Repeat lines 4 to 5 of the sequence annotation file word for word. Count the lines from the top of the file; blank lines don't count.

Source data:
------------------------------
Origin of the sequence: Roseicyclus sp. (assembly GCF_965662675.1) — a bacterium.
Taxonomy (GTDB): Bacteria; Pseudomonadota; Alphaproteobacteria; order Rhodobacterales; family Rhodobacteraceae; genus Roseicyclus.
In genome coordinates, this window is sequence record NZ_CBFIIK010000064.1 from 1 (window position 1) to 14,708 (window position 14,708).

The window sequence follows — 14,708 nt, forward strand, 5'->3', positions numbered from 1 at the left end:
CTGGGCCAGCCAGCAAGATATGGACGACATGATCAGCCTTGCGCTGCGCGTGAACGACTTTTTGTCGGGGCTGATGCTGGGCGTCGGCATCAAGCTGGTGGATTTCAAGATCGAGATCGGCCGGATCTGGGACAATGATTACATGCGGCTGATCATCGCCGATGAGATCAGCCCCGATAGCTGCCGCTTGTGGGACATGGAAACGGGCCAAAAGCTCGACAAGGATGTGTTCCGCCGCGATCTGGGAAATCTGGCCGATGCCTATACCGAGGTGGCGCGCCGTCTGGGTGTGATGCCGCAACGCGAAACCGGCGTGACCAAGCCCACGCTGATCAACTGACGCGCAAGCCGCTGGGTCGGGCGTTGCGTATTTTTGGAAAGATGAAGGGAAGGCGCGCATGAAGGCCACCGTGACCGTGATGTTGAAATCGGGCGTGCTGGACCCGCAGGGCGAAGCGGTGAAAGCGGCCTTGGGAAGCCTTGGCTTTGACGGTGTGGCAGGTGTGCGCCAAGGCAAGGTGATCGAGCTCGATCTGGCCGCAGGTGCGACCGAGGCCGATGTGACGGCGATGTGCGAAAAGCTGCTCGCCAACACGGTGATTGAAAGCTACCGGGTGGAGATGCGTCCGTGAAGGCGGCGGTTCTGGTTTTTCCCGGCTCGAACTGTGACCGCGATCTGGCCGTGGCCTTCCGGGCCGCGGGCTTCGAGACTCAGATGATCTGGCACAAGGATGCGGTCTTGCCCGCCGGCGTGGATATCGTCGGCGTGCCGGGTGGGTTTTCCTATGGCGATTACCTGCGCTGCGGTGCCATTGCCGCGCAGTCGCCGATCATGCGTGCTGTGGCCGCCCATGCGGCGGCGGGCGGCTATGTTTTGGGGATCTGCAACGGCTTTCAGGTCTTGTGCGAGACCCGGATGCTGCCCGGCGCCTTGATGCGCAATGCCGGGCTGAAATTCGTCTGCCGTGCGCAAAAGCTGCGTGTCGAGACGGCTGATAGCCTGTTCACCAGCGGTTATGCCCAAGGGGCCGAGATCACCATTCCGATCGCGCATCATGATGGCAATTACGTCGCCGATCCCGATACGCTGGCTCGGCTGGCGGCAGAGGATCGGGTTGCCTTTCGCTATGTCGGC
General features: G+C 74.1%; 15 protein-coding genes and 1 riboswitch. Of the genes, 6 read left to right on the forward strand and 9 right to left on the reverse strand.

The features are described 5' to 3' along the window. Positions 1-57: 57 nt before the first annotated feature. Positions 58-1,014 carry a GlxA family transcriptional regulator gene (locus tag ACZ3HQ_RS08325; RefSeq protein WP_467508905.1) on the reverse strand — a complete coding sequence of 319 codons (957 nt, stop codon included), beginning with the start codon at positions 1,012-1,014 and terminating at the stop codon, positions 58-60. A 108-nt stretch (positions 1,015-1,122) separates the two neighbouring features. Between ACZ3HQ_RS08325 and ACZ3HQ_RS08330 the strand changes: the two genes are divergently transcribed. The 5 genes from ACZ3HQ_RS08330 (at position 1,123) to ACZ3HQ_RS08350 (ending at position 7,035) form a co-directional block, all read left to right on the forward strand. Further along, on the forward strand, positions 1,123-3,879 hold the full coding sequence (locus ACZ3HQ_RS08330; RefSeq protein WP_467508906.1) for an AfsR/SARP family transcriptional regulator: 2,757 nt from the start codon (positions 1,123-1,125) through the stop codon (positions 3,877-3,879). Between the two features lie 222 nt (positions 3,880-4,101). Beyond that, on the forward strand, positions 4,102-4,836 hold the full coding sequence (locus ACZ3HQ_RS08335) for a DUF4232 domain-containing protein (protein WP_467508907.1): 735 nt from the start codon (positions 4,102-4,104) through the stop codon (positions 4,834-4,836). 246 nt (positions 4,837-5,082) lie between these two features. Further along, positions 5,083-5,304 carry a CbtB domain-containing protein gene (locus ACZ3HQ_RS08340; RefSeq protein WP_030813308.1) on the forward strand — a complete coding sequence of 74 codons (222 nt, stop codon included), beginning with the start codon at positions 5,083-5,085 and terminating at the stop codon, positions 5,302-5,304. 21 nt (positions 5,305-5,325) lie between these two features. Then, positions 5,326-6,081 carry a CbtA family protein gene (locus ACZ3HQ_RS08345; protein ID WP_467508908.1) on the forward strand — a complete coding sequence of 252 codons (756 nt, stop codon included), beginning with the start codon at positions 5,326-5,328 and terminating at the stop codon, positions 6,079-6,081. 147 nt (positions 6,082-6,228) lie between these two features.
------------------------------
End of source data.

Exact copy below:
The window sequence follows — 14,708 nt, forward strand, 5'->3', positions numbered from 1 at the left end:
CTGGGCCAGCCAGCAAGATATGGACGACATGATCAGCCTTGCGCTGCGCGTGAACGACTTTTTGTCGGGGCTGATGCTGGGCGTCGGCATCAAGCTGGTGGATTTCAAGATCGAGATCGGCCGGATCTGGGACAATGATTACATGCGGCTGATCATCGCCGATGAGATCAGCCCCGATAGCTGCCGCTTGTGGGACATGGAAACGGGCCAAAAGCTCGACAAGGATGTGTTCCGCCGCGATCTGGGAAATCTGGCCGATGCCTATACCGAGGTGGCGCGCCGTCTGGGTGTGATGCCGCAACGCGAAACCGGCGTGACCAAGCCCACGCTGATCAACTGACGCGCAAGCCGCTGGGTCGGGCGTTGCGTATTTTTGGAAAGATGAAGGGAAGGCGCGCATGAAGGCCACCGTGACCGTGATGTTGAAATCGGGCGTGCTGGACCCGCAGGGCGAAGCGGTGAAAGCGGCCTTGGGAAGCCTTGGCTTTGACGGTGTGGCAGGTGTGCGCCAAGGCAAGGTGATCGAGCTCGATCTGGCCGCAGGTGCGACCGAGGCCGATGTGACGGCGATGTGCGAAAAGCTGCTCGCCAACACGGTGATTGAAAGCTACCGGGTGGAGATGCGTCCGTGAAGGCGGCGGTTCTGGTTTTTCCCGGCTCGAACTGTGACCGCGATCTGGCCGTGGCCTTCCGGGCCGCGGGCTTCGAGACTCAGATGATCTGGCACAAGGATGCGGTCTTGCCCGCCGGCGTGGATATCGTCGGCGTGCCGGGTGGGTTTTCCTATGGCGATTACCTGCGCTGCGGTGCCATTGCCGCGCAGTCGCCGATCATGCGTGCTGTGGCCGCCCATGCGGCGGCGGGCGGCTATGTTTTGGGGATCTGCAACGGCTTTCAGGTCTTGTGCGAGACCCGGATGCTGCCCGGCGCCTTGATGCGCAATGCCGGGCTGAAATTCGTCTGCCGTGCGCAAAAGCTGCGTGTCGAGACGGCTGATAGCCTGTTCACCAGCGGTTATGCCCAAGGGGCCGAGATCACCATTCCGATCGCGCATCATGATGGCAATTACGTCGCCGATCCCGATACGCTGGCTCGGCTGGCGGCAGAGGATCGGGTTGCCTTTCGCTATGTCGGC